Give up to $60,000 to every American kid at birth, says inequality expert
An economist's outside-the-box new idea to level the American playing field
- An economist has proposed giving every child born in America up to $60,000 in a trust fund.
- Inequality is locked-in with the current system in which wealth is largely inherited.
- A "reverse social security" to promote Americans' security and well-being.
Education is considered the great equalizer, but what happens when access to it is anything but equal, as is the case in the U.S. these days? With the top-earning 10% holding 75% of the country's wealth, the great equalizer's just not an option for many. Public schools are often undervalued and underfunded, and higher education has become prohibitively expensive—or family-budget wrecking, especially for families with multiple kids.
Last week, economist at the New School Darrick Hamilton told a TED conference that the U.S. should inaugurate a "baby trust" to give all kids born in the US a trust fund of up to $60,000 at birth. It's a stunningly different proposal, and it might work if it can get enough traction to become reality.
What the 'baby trust' about?
Hamilton sees it as a sort of reverse social security for the beginning of life, "an economic birth right to capital for everyone." The plan would give the average newborn around $25,000, or more for the poorest babies, up to $60,000. Every child would get at least $500. The resulting nest egg would not be a gift so much as a remedy for a system currently out of balance. Inequality is a growing problem in the U.S. with no solution in sight other than tweaks to the tax codes and talk of placing more rigorous controls on CEO pay. It won't go away by itself, after all. As Hamilton says, "Without capital, inequality is locked in."
The idea to make all American kids trust-fund babies is, of course, radical in a country where the greatest wealth is simply passed down through families. At the same time as a child lucky enough to be born into a well-off family can expect a comfortable, healthy life ahead, the opposite is true for everyone else. As Hamilton reminded his audience, "Wealth is the paramount indicator of economic security and well-being."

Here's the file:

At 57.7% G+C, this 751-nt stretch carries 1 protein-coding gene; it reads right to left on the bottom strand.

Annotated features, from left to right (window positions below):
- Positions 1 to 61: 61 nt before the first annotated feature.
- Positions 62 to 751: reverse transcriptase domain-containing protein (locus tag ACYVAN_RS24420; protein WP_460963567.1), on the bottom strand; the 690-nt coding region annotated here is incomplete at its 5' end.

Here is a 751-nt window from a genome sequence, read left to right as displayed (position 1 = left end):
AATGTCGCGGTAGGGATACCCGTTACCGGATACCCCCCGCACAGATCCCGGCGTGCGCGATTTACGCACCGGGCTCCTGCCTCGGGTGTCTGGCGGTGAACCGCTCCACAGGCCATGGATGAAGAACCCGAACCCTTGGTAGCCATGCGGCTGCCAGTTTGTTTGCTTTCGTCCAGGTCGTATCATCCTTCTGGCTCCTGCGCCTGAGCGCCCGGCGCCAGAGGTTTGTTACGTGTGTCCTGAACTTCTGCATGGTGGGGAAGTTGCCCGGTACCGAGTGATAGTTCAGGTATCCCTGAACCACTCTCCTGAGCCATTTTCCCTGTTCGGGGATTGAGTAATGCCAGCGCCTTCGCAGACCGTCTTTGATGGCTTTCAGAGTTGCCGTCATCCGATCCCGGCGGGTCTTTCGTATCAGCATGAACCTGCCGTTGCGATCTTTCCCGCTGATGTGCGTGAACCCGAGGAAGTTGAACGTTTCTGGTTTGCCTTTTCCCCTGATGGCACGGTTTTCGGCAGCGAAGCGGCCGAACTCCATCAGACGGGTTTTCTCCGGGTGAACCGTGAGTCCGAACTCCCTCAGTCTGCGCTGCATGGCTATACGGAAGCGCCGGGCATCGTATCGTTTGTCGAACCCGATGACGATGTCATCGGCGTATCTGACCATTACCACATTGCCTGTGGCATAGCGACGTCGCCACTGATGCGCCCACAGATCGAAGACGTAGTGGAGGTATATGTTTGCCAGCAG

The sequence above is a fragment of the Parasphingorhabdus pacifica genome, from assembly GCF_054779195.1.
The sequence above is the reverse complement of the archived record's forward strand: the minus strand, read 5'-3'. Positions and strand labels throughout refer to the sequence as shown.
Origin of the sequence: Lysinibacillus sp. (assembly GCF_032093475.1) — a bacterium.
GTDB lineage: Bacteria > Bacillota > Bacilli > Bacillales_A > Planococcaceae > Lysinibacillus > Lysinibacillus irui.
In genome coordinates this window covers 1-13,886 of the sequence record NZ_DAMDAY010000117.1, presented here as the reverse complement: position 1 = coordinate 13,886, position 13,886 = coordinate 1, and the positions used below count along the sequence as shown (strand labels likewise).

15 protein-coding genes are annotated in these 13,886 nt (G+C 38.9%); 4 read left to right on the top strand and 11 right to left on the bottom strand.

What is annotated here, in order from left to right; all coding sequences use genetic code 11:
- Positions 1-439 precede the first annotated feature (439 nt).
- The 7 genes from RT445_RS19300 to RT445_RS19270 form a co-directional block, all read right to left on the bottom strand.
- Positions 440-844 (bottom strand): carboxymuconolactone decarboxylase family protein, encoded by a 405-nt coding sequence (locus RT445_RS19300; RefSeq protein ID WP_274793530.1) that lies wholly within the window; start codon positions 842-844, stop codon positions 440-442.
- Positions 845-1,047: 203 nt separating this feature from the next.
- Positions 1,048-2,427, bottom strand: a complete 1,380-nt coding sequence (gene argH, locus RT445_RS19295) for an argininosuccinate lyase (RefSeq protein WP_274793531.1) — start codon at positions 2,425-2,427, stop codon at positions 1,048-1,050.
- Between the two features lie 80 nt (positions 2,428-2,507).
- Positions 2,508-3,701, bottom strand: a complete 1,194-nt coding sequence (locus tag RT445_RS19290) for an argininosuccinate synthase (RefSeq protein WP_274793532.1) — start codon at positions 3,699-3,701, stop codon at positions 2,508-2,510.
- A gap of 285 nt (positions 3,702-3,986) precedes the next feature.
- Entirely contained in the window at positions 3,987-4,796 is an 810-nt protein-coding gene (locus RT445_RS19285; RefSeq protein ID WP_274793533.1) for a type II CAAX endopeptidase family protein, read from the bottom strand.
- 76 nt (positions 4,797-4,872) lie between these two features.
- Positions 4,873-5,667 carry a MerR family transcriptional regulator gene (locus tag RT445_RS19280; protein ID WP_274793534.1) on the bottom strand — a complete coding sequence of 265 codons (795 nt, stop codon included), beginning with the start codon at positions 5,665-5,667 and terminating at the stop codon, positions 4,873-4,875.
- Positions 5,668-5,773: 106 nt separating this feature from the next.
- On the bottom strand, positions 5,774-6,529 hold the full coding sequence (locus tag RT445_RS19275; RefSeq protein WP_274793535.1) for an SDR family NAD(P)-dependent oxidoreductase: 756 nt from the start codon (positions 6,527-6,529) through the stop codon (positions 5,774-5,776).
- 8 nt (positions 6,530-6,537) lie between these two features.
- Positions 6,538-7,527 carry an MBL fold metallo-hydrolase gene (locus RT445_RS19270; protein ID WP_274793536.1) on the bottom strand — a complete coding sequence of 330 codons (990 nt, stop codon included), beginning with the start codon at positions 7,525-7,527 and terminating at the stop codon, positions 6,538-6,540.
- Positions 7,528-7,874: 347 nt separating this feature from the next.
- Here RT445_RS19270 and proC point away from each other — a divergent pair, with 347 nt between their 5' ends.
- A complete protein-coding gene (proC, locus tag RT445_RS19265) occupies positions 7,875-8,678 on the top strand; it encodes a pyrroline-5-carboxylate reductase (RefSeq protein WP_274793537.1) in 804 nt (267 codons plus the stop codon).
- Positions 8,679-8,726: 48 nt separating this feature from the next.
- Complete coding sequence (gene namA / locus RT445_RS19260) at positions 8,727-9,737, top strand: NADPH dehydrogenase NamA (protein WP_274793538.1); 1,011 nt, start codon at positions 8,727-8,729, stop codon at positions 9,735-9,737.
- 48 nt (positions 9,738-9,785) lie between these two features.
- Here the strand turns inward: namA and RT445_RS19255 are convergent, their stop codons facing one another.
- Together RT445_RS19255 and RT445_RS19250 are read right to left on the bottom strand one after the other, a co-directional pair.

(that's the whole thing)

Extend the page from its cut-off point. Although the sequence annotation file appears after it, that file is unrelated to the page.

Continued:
How it would work
It's more than just a purely financial advantage, as Hamilton notes, "It is time to get beyond the false narrative that attributes inequalities to individual personal deficits, while largely ignoring the advantages of wealth." The implication that the less fortunate somehow deserve their lot is an additional—and insidious—barrier to climbing out of financial difficulty. "Inequality is primarily a structural problem, not a behavioral one," Hamilton told his TED audience.
Each child's trust fund would be held aside until adulthood by the federal government, and would earn an annual 2% to adjust its value to keep up with inflation. At maturity, each person would take over management of the money, hopefully investing it wisely in their future. The finer details have yet to be worked out, and obviously many—perhaps especially those doing well under the current distribution of wealth—will likely characterize it as ridiculous, and expensive at an estimated $100 billion a year. Still, many economist feel current levels of inequality are [unsustainable], and, Hamilton notes, the cost of his program is "far less than the $500-plus billion that's already being spent by the federal government on asset promotion through tax credits and subsidies."
Young people could even end up less anxiety-ridden, thanks to newfound confidence
- The coronavirus pandemic may have a silver lining: It shows how insanely resourceful kids really are.
- Let Grow, a non-profit promoting independence as a critical part of childhood, ran an "Independence Challenge" essay contest for kids. Here are a few of the amazing essays that came in.
- Download Let Grow's free Independence Kit with ideas for kids.
Philosophers like to present their works as if everything before it was wrong. Sometimes, they even say they have ended the need for more philosophy. So, what happens when somebody realizes they were mistaken?
Sometimes philosophers are wrong and admitting that you could be wrong is a big part of being a real philosopher. While most philosophers make minor adjustments to their arguments to correct for mistakes, others make large shifts in their thinking. Here, we have four philosophers who went back on what they said earlier in often radical ways.
We must rethink the "chemical imbalance" theory of mental health.
- A new review found that withdrawal symptoms from antidepressants and antipsychotics can last for over a year.
- Side effects from SSRIs, SNRIs, and antipsychotics last longer than benzodiazepines like Valium or Prozac.
- The global antidepressant market is expected to reach $28.6 billion this year.
Or is doubt a self-fulfilling prophecy?